Date 2011-12-13 21:36:50
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Ashley has been tracking this so I'll see if she has a list.
On 12/13/11 2:35 PM, Fred Burton wrote:
Source is meeting w/specific people described as key leaders.
On 12/13/2011 2:30 PM, Korena Zucha wrote:
We provided an overview in an analysis below. Multiple actors that
make up the opposition.
Makeup of the Opposition
There are factions of the opposition that operate both inside Syria and outside. The external opposition is highly fractured, composed of people who cannot account authoritatively for the reality on the ground.
The protests on the ground consist primarily of young and middle-aged men, though women and children are also present at times. The largest protests materialize after Friday prayers, when participants congregate on the streets outside mosques. That is not to say protests are relegated solely to Fridays; a number of demonstrations have been held on other days of the week but on a smaller scale. These protests also consist of men, women and children of all ages.
But the opposition is ideologically diverse. A key element of what is considered Syria's traditional opposition - groups that have long been opposed to the regime - is the Syrian Muslim Brotherhood (MB), which the regime has demonized throughout the unrest. In 1976, the Syrian MB began an armed insurgency against the Alawite regime, led at the time by al Assad's father, Hafez. By 1982 the group was crushed in the notorious Hama massacre that allegedly killed some 30,000 civilians. The MB was driven underground, and dissenters in other Sunni majority cities, including Jisr al-Shughour, were quickly stamped out.
Today, the Syrian MB remains a key participant in the opposition movement, but its capabilities inside Syria are weak. Syrian MB leader Ali Bayanouni resides in exile in London, and the Syrian MB outside Syria has become increasingly involved in the external opposition movement, participating in conferences such as the NCS conference in Istanbul in late August.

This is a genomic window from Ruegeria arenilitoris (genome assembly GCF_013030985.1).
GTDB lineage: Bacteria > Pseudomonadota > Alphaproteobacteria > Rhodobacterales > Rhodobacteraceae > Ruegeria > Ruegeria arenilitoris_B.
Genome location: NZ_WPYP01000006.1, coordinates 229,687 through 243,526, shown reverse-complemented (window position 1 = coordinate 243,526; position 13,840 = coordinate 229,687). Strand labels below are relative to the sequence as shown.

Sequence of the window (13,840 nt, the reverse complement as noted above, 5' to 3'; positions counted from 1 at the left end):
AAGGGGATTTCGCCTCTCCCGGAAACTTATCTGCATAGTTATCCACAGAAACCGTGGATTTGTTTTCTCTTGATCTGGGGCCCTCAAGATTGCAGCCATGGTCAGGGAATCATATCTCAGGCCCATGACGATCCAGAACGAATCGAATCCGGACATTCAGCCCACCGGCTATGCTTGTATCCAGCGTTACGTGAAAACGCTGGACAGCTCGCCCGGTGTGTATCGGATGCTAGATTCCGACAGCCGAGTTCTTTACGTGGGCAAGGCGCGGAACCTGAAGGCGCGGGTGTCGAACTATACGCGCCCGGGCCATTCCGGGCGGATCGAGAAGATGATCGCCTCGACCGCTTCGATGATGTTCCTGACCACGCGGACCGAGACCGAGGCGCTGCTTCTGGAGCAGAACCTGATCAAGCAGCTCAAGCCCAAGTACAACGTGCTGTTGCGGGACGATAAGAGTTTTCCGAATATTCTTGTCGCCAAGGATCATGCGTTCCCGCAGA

However, the Syrian MB is unable to maintain much influence in Syria due to a limited presence inside the country, and it would take a concerted effort on the part of the Islamist group to earn the trust and fellowship of other Syrians. Since the banning of the Syrian MB in 1980, al Assad's regime has been quick to blame the organization for militant attacks as a means of instilling fear of the MB among Syrian citizens. Christians, Alawites, and even other Muslims are wary of a conservative Sunni group gaining political influence in the regime.
Opposition has also traditionally been found in Syria's mostly Kurdish northeast due to the Kurds' long-standing grievances against the regime, which has denied the group basic rights and citizenship. The Kurds have taken part in conferences led by the external opposition, such as the NCS meeting in Istanbul. Protests have meanwhile occurred in Kurdish majority cities such as Darbasiyah, Amuda and Qamishli, but they have not reached the scale of unrest as those in Sunni-concentrated areas. The Kurds and Sunnis may share the desire for regime change, but once the goal of regime change is achieved, whoever is in power, aside from the Kurds, will seek to contain Kurdish separatism. There already have been indications that Kurdish representatives among Syria's protest movement are being excluded from the process of drafting demands.
The Syrian MB and the Kurds are two of several groups that have tried to coalesce, without much success, into a more substantial opposition force inside Syria in recent years. These groups took advantage of the Syrian regime's weakened position following the withdrawal from Lebanon in the spring of 2005 by drafting and signing the Damascus Declaration in October of the same year. Written by Syrian dissident Michel Kilo, the declaration was a statement of unity calling for political reforms. Declaration signatories include the Kurdish Democratic Alliance in Syria and the Kurdish Democratic Front in Syria. The Syrian MB was originally part of the Damascus Declaration, but internal disagreements led the MB to distance itself from this opposition movement in 2009. Disunity among the opposition remains to this day.
Despite the disconnect between the external and internal opposition forces, some progress is being made to bridge the gap. Of the various councils formed by opposition members outside Syria, the NCS has recently emerged as the only council that has received the support of the Local Coordinating Committees (LLC), a group that claims to unite roughly 120 smaller coordinating committees across Syria. The NCS was selected by a diverse committee of independents, leftists, liberals and Kurds and claims that roughly half of its members, which include grassroots activists and traditional opposition supporters, are based inside Syria.
In the past, the LLC and many other internal Syrian opposition groups, fearing competition, have been quick to denounce the formation of these external councils. Although many logistical constraints of uniting the external and internal opposition persist, the fact that the LLC has pledged support for the NCS and called upon the Damascus Declaration parties and Kurdish leadership to do so mean this should be watched as a potential sign of the opposition gaining coherence.
On 12/13/11 2:20 PM, Fred Burton wrote:
do we know who the opposition is? any names of potential leaders?